As identifying the system requirements and constraints are it becomes possible to select subsystems to accomplish those requirements within those constraints.  Each subsystem selected imposes a new set of requirements and constraints on another system.  This cycle is called the design loop.
Finally the subsystem selections refine the mission plan and impose new restrictions on the entire spacecraft.  This requires going back to the mission requirements and constraints to ensure that these are still met and that the decisions already made can fulfill the new requirements and constraints, called the validation loop.  The whole process is show graphically below:
The selection of subsystems is called a trade study.  Its steps, in order, are:
  1. identify alternatives - there will be multiple options for each component.  Each has its own benefits and drawbacks and these must be defined.
  2. selection criteria - determine what the component must do.  Establish what the criteria are that the alternatives will be judged by.
  3. establish weights - assign each of the selection criteria a weight in terms of its importance.
  4. utility functions - given to each attribute from 0 (for least desirable) to 1 (most desirable).
  5. compute benefits - multiply the weights by the utility functions and sum for each alternative.  That alternative with the highest benefit should be the best.
  6. assess sensitivities - check how sensitive the result is to small changes in the weights and utility functions before making a selection.
  7. select preferred alternative
There are 3 criteria which will always come up when selecting systems and subsystems for any mission: risk, cost, and performance.  Ideally each component will be reliable, inexpensive, and efficient.  In reality the best we can usually hope for is two of the three.  Increasing performance means either an increase in cost or risk, if not both.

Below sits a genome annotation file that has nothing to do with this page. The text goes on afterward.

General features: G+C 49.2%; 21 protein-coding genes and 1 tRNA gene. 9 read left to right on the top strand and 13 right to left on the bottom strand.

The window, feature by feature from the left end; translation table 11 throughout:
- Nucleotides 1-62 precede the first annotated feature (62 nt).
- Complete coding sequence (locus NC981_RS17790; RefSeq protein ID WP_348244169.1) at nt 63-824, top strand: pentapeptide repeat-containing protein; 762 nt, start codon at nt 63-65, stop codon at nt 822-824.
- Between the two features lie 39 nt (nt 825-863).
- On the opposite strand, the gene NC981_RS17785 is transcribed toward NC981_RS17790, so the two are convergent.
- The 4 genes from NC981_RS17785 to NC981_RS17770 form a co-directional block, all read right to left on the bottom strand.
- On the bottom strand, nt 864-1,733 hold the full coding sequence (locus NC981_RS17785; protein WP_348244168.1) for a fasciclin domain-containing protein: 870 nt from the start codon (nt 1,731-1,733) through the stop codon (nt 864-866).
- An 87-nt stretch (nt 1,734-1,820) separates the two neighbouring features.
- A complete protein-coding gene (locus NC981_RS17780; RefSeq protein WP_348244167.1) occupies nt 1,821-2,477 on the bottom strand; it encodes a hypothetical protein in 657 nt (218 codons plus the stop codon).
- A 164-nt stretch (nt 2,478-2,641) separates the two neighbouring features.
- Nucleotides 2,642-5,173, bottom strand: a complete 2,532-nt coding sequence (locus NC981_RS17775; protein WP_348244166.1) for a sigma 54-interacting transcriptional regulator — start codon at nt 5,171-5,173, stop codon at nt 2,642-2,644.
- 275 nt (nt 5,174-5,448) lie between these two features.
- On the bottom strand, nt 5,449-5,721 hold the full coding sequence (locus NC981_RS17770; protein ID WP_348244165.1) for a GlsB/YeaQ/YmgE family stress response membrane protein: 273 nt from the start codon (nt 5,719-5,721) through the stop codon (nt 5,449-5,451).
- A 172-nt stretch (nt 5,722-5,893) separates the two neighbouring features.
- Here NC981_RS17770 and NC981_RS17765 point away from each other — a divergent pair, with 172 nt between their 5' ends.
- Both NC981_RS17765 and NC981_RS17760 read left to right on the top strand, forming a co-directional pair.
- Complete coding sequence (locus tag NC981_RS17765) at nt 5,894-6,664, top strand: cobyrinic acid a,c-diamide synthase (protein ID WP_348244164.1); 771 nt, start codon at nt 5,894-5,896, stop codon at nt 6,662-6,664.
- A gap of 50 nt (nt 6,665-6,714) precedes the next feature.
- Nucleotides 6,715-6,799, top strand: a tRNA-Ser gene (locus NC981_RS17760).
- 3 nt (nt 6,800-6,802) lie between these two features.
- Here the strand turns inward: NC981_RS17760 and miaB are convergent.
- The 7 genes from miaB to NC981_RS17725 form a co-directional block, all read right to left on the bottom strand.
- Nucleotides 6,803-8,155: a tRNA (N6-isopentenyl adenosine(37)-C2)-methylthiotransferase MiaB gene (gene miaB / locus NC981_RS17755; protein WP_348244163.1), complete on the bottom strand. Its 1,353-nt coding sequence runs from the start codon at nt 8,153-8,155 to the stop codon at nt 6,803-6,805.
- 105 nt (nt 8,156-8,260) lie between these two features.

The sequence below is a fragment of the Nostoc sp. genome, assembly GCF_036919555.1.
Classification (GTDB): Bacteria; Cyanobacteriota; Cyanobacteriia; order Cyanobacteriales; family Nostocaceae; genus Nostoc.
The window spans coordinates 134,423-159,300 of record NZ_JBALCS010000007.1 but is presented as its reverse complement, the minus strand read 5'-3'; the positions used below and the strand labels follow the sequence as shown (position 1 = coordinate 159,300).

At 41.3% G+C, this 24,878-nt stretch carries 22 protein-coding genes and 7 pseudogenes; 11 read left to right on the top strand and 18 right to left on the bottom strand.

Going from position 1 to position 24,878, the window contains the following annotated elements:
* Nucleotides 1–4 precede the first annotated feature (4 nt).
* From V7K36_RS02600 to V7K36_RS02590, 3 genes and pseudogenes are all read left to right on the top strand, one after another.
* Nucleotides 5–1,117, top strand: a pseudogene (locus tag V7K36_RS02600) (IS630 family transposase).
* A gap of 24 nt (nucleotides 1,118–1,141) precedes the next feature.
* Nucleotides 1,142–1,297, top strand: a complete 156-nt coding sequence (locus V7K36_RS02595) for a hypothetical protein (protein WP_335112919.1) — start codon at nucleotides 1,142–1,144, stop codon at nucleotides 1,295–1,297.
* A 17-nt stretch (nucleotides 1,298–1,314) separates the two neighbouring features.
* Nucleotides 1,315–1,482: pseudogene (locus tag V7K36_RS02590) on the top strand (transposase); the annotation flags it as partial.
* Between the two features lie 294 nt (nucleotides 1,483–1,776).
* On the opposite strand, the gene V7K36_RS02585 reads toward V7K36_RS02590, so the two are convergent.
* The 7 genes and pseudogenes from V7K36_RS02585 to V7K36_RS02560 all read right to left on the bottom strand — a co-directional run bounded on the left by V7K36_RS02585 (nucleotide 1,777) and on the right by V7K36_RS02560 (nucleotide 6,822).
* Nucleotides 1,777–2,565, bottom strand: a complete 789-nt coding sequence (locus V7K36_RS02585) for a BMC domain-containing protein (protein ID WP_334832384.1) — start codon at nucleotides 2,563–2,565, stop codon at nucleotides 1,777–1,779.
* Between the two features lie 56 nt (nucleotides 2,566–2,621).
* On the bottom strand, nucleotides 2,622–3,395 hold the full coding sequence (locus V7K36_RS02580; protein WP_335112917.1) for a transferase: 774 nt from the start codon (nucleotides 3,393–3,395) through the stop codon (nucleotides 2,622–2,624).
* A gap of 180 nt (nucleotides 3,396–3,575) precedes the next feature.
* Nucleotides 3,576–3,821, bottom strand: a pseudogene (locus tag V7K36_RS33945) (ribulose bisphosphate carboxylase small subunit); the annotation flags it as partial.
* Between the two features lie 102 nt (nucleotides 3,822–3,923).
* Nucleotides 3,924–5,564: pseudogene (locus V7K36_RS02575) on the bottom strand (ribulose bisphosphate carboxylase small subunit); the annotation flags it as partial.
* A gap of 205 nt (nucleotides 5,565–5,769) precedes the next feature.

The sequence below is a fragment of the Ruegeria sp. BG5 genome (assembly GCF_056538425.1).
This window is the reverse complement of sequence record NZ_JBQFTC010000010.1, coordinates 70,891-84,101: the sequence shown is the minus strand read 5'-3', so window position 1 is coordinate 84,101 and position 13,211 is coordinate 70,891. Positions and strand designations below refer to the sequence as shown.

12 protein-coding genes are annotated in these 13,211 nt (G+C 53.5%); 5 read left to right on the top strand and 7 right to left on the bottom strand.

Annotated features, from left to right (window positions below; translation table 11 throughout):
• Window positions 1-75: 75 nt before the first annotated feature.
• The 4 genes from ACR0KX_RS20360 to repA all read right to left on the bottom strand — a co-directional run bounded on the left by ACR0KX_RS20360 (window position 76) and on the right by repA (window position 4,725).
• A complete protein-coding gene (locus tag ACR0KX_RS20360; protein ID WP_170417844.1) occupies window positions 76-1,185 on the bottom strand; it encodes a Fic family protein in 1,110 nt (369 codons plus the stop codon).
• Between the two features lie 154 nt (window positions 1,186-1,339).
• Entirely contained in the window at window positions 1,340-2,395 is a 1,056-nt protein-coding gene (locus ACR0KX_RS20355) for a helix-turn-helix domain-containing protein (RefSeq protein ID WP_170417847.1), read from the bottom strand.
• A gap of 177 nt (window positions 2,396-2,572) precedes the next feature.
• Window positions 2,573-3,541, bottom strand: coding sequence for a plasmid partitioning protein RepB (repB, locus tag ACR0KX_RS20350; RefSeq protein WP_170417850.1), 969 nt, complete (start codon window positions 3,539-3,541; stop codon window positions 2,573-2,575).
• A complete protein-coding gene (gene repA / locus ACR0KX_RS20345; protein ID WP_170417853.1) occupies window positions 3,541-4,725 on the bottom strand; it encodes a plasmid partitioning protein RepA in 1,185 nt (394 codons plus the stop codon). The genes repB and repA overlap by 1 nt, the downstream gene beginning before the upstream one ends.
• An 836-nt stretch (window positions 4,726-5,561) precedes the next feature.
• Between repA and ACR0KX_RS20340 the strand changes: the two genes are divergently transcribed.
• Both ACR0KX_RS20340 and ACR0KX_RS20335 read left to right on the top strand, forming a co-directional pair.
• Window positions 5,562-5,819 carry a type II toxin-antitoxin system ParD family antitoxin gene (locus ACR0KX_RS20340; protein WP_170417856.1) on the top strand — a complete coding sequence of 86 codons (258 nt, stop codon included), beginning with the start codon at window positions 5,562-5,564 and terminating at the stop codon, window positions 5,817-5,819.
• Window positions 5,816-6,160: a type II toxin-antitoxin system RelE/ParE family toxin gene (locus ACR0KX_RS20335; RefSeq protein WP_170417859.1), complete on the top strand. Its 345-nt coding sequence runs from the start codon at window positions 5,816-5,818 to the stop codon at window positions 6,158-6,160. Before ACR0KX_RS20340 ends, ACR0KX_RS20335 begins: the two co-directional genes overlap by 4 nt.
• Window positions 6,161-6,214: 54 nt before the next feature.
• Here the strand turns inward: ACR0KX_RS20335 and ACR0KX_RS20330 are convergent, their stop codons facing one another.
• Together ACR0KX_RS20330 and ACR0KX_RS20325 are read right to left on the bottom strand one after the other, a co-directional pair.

As the design is refined the individual subsystem requirements are documented in an Interface Requirements Document (IRD), which defines precisely the requirements and constraints placed on each subsystem.  All the components selected must interact together correctly.  They must not only physically fit together, but must work together.  How all the components fit and work together is detailed in an Interface Control Document (ICD) which defines the physical, environmental, functional, operational, and procedural interfaces between components.

Now that we've considered how systems are selected and why we'll look at what the systems are that are to be selected.  Part of how we'll describe systems is in terms of budgets.  In addition to the overall budget for the mission - how much money we have to get a spacecraft in orbit and operate it - there are other budgets for most systems.  These budgets represent the limited capabilities of each system, so as the mission goes on this budget can be expended.